Cuan Liner Notes: Bound for Caledonia
Track 4: Bound for Caledonia (4:09)
A sailor and his true love sat down to make their moan
Wherein by came their own countryman
Saying “Rise up m’bonny lassie. Make haste and come away.
There’s a vessel lying bound for Caledonia.”
“Oh,” said the sailor, “are you willing for to pay
five hundred guineas before on board we go?”
“I’ll pay them plack and farthing before on board I go
if you’ll take me to my bonny Caledonia.”
“Well,” said the sailor, “her money we will take
and when we’re on the sea we’ll throw her over deck
or sell her for a slave long before they know she’s gone
and she’ll never see her bonny Caledonia.”
“Oh,” said the captain, “that’ll never do
for there are no slaves sold into our country now.
They would hang us every man, they would hang us one and all.
If we sold her for a slave in Caledonia.”
“Well,” said the sailor, “she’s lying down below.
She’s bound hand and foot and ready overboard to throw.
She’s bound hand and foot and ready overboard to throw
And she’ll never see her bonny Caledonia.”
So the captain away to the fair maid he has gone
Saying “what is the reason that you lie here so long?”
Saying “what is the reason that you’re lying here at all
For you’ve paid your passage dear to Caledonia”
“Oh,” said the lassie, “oh, woe is me
that ever I was born such hardships for to see
for the sailor’s got a lassie he likes better far than me
and it causes me to weep for Caledonia.”
So the captain away to the sailor he has gone.
He’s taken him by the neck and he’s overboard him thrown,
Saying “taking this cup of water though the liquor be but small
And drink your lassie’s health to Caledonia.”
They sailed east and they sailed west
Until they reached the land that they all love the best
For the winds they did beat and the seas they did roar
And they’ve all arrived safe in Caledonia.
And they had not been there but three quarters of a year
When in fine silks and satins he’s made for her to wear
When in fine silks and satins he’s made for her to go
Now she’s the captain’s wife in Caledonia.
Colm and I began tracking on a Sunday after playing a sold out concert in Long Beach, Washington the night before. As we got to the studio, we swapped places with brilliant singer and songwriter Susan McKeown, also Dublin-born, who had been doing a little bit of recording that morning. After hugs and a little bit of chat, we set to work on our first track. As we were just beginning our work I mentioned that the first version of this song that I had ever learned was from Susan’s recording “Sweet Liberty” years before with my brother Mark.
It’s a long song made longer by the musical breaks we added, but it seems necessary in these story songs to allow the listener a moment to catch up with the plot. Colm can flat pick just about any tune I throw at him, so it was excellent that he already knew one of my favorites, Cregg’s Pipes, off of which he could base the little breaks we added. He originally tracked it on his cittern, but on a whim, just before he hit the road to Portland for our last day of tracking, weeks later, I asked him to throw his tenor guitar in the car as well. What you hear on the existing recording is that tenor guitar…and we began and ended with Bound for Caledonia, completing another nice little circle!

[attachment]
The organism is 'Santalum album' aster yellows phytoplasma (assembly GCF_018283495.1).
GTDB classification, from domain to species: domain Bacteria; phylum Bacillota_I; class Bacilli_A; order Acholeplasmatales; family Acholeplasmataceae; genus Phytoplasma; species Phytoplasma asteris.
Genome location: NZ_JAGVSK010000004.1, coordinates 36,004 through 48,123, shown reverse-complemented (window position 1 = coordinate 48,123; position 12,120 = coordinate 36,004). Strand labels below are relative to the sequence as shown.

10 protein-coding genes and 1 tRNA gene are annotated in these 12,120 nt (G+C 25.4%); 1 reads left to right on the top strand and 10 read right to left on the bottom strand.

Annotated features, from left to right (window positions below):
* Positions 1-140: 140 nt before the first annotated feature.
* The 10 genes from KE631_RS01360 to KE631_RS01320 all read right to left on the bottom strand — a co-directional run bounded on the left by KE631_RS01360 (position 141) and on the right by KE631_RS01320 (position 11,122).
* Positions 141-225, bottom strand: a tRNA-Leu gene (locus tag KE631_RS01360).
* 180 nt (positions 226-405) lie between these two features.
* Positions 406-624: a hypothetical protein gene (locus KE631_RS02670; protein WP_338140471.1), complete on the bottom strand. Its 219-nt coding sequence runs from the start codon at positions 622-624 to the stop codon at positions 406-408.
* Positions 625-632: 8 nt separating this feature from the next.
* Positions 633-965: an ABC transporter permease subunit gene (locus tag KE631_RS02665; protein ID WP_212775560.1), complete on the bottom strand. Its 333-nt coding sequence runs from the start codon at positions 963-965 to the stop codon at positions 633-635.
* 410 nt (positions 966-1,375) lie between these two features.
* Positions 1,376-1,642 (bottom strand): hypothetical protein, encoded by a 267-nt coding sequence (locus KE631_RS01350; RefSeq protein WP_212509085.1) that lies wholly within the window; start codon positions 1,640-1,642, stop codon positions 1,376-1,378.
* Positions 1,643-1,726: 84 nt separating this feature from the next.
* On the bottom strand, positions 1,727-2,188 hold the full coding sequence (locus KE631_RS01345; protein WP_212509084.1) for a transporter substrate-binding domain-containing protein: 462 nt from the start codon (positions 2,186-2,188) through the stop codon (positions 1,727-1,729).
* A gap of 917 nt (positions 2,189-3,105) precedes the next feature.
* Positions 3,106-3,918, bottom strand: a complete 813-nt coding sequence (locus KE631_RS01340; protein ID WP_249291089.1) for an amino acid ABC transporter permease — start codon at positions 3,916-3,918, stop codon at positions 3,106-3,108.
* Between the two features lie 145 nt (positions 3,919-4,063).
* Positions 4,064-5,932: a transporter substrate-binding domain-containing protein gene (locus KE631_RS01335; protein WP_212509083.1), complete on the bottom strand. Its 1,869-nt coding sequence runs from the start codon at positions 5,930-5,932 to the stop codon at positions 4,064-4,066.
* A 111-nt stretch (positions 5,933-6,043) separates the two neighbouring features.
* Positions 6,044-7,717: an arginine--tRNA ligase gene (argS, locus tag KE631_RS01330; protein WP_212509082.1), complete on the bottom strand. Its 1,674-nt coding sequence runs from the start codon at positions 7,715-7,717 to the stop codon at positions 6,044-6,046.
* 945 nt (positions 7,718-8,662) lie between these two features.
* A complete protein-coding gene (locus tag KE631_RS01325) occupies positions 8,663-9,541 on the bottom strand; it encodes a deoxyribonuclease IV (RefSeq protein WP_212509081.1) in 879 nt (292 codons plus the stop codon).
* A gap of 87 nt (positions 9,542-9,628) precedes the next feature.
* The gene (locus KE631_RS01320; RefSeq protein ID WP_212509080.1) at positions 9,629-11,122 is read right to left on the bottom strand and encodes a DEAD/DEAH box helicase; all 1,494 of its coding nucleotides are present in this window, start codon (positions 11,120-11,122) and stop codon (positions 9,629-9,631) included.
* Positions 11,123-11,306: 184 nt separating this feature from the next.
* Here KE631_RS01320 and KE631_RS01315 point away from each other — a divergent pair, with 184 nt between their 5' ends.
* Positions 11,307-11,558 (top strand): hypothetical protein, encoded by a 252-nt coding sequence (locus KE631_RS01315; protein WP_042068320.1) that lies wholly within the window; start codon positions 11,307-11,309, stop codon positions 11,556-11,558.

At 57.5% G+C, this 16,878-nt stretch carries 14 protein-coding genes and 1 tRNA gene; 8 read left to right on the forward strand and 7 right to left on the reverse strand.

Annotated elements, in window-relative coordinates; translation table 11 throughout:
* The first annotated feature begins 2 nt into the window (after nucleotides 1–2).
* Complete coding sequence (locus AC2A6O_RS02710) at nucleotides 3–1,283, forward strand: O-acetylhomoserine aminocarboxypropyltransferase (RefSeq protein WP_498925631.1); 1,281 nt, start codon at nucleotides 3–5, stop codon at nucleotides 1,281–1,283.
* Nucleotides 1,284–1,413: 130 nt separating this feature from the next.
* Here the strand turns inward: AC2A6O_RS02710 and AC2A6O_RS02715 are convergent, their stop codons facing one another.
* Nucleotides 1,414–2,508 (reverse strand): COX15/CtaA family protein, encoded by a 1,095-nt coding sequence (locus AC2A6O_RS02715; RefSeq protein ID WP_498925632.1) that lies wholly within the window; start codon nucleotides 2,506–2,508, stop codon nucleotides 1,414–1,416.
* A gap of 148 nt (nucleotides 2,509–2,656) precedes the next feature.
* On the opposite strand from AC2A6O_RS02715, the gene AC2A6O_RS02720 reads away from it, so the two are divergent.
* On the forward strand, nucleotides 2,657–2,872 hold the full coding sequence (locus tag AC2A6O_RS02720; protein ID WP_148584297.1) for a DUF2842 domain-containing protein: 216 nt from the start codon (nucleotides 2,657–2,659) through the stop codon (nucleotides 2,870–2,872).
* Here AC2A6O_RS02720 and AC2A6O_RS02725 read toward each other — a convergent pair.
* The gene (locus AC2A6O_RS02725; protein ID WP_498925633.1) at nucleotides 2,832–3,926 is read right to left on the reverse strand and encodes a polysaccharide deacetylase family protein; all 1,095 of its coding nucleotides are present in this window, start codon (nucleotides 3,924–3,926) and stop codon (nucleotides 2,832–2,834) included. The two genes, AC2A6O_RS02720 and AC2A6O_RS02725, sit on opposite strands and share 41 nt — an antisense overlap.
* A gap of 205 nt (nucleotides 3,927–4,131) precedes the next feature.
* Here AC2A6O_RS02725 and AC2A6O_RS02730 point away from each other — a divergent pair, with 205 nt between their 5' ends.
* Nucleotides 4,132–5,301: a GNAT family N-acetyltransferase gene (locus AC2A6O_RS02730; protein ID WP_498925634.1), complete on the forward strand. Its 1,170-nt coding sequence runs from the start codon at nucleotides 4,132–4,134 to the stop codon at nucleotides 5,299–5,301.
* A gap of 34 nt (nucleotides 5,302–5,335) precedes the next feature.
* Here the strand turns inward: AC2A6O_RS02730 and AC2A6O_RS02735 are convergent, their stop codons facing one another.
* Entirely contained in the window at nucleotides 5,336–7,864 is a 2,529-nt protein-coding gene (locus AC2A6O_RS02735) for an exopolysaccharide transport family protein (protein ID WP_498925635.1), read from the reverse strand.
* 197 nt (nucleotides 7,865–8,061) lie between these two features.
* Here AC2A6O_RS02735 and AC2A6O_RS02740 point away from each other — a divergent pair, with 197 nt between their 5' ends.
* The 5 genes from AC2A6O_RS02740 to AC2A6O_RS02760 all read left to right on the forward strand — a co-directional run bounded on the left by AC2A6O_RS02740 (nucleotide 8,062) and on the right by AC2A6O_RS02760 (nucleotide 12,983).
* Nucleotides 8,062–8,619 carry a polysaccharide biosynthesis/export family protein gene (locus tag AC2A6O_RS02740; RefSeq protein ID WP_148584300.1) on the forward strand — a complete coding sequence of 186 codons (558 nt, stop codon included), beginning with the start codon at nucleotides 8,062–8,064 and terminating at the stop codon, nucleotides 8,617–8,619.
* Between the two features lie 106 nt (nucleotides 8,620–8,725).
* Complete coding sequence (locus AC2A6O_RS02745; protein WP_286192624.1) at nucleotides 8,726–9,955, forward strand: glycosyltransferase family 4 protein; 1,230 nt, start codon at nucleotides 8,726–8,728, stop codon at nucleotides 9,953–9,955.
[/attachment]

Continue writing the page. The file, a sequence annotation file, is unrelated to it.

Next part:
I’ve always loved Fylde instruments, made by Roger Bucknall in England. I still remember spending a good hour or more trying a Fylde Bouzouki in the back corner of Hobgoblin, just off London’s Oxford St., in the summer of 2000. It had such a warm, bassy, fun feel to it, and the fretboard somehow made it seem all the easier to play. I very nearly bought it, and still regret not doing so to this day.
Years later, I waited 9 months for a handcrafted Fylde Alexander guitar to get to me in Dublin, but once it came it was more than worth it (and the tidy, but very reasonable, sum it had cost). The immaculate cedar finish, the slightly narrower fingerboard, the telltale zero fret. It’s a joy to play, and even as I write this it’s only a few tantalizing feet away, having traveled across continents.
So, on my second week of living in Seattle, when I found Dusty Strings and saw a gorgeous Fylde cittern - I just had to have it. I gave it a brief try in the store, but the tuning wasn’t one I’d have used (I think it was tuned in straight 4ths with mixed high and low strings) - but it was very easy to tell that a lot more could come of it. I bought it there and then, which I think is the only time I’ve ever bought a retail instrument based on one trial, and have more than made up for my prior regret.
It’s an absolute joy to play, it’s still in perfect condition, and it sounds great. There’s just something about it that suggests wonderful chords and interplay. I wish I could explain it. We’d used it before, notably on the opening track on Colleen second album Lark, and it was great to give it another chance on Cuan.
As Colleen mentioned, there can be too much of a good thing - and when we tried to use the cittern as the melody instrument, on top of more cittern, it just didn’t quite work. So we also feature a very nice, very well made, Lark in the Morning rosewood tenor guitar, getting a rare outing in F!
As for the song, I should admit that we’ve always known this song simply as “Caledonia”, but have taken a small liberty with the name to avoid confusing people buying the record with the also-excellent Dougie MacLean song of the same name.